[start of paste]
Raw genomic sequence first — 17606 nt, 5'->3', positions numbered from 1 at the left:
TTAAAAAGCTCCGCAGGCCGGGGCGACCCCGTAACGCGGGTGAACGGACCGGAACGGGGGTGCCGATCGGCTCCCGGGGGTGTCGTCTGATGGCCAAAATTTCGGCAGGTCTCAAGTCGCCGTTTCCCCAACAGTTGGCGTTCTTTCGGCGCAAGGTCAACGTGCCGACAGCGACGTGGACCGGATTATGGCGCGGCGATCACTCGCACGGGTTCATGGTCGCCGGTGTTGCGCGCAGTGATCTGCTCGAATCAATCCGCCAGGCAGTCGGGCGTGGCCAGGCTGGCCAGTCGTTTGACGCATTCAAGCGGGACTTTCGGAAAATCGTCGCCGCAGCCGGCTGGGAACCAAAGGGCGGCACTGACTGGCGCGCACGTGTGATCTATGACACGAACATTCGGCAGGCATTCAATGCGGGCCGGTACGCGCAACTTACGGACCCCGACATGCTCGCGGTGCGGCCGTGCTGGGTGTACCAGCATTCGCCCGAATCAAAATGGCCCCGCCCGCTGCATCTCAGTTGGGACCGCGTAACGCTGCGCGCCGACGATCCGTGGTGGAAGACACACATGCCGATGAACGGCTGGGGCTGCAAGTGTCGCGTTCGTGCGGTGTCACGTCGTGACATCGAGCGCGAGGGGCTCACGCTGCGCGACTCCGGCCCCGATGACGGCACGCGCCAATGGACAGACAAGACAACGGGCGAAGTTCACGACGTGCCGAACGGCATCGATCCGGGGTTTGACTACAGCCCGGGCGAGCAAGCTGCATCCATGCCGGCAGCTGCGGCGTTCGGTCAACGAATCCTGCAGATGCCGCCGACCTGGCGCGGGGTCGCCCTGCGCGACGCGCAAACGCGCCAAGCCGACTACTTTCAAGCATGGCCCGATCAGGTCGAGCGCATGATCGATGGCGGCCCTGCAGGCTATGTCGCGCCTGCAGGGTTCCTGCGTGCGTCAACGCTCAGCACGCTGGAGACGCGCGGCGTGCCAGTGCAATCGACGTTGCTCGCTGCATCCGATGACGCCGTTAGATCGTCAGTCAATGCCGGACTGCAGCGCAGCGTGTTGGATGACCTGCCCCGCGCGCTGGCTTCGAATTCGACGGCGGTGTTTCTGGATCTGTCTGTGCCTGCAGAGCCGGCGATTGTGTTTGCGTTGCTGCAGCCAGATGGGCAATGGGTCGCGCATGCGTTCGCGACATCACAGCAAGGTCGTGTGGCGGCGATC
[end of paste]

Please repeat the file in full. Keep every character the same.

Raw genomic sequence first — 17606 nt, 5'->3', positions numbered from 1 at the left:
TTAAAAAGCTCCGCAGGCCGGGGCGACCCCGTAACGCGGGTGAACGGACCGGAACGGGGGTGCCGATCGGCTCCCGGGGGTGTCGTCTGATGGCCAAAATTTCGGCAGGTCTCAAGTCGCCGTTTCCCCAACAGTTGGCGTTCTTTCGGCGCAAGGTCAACGTGCCGACAGCGACGTGGACCGGATTATGGCGCGGCGATCACTCGCACGGGTTCATGGTCGCCGGTGTTGCGCGCAGTGATCTGCTCGAATCAATCCGCCAGGCAGTCGGGCGTGGCCAGGCTGGCCAGTCGTTTGACGCATTCAAGCGGGACTTTCGGAAAATCGTCGCCGCAGCCGGCTGGGAACCAAAGGGCGGCACTGACTGGCGCGCACGTGTGATCTATGACACGAACATTCGGCAGGCATTCAATGCGGGCCGGTACGCGCAACTTACGGACCCCGACATGCTCGCGGTGCGGCCGTGCTGGGTGTACCAGCATTCGCCCGAATCAAAATGGCCCCGCCCGCTGCATCTCAGTTGGGACCGCGTAACGCTGCGCGCCGACGATCCGTGGTGGAAGACACACATGCCGATGAACGGCTGGGGCTGCAAGTGTCGCGTTCGTGCGGTGTCACGTCGTGACATCGAGCGCGAGGGGCTCACGCTGCGCGACTCCGGCCCCGATGACGGCACGCGCCAATGGACAGACAAGACAACGGGCGAAGTTCACGACGTGCCGAACGGCATCGATCCGGGGTTTGACTACAGCCCGGGCGAGCAAGCTGCATCCATGCCGGCAGCTGCGGCGTTCGGTCAACGAATCCTGCAGATGCCGCCGACCTGGCGCGGGGTCGCCCTGCGCGACGCGCAAACGCGCCAAGCCGACTACTTTCAAGCATGGCCCGATCAGGTCGAGCGCATGATCGATGGCGGCCCTGCAGGCTATGTCGCGCCTGCAGGGTTCCTGCGTGCGTCAACGCTCAGCACGCTGGAGACGCGCGGCGTGCCAGTGCAATCGACGTTGCTCGCTGCATCCGATGACGCCGTTAGATCGTCAGTCAATGCCGGACTGCAGCGCAGCGTGTTGGATGACCTGCCCCGCGCGCTGGCTTCGAATTCGACGGCGGTGTTTCTGGATCTGTCTGTGCCTGCAGAGCCGGCGATTGTGTTTGCGTTGCTGCAGCCAGATGGGCAATGGGTCGCGCATGCGTTCGCGACATCACAGCAAGGTCGTGTGGCGGCGATC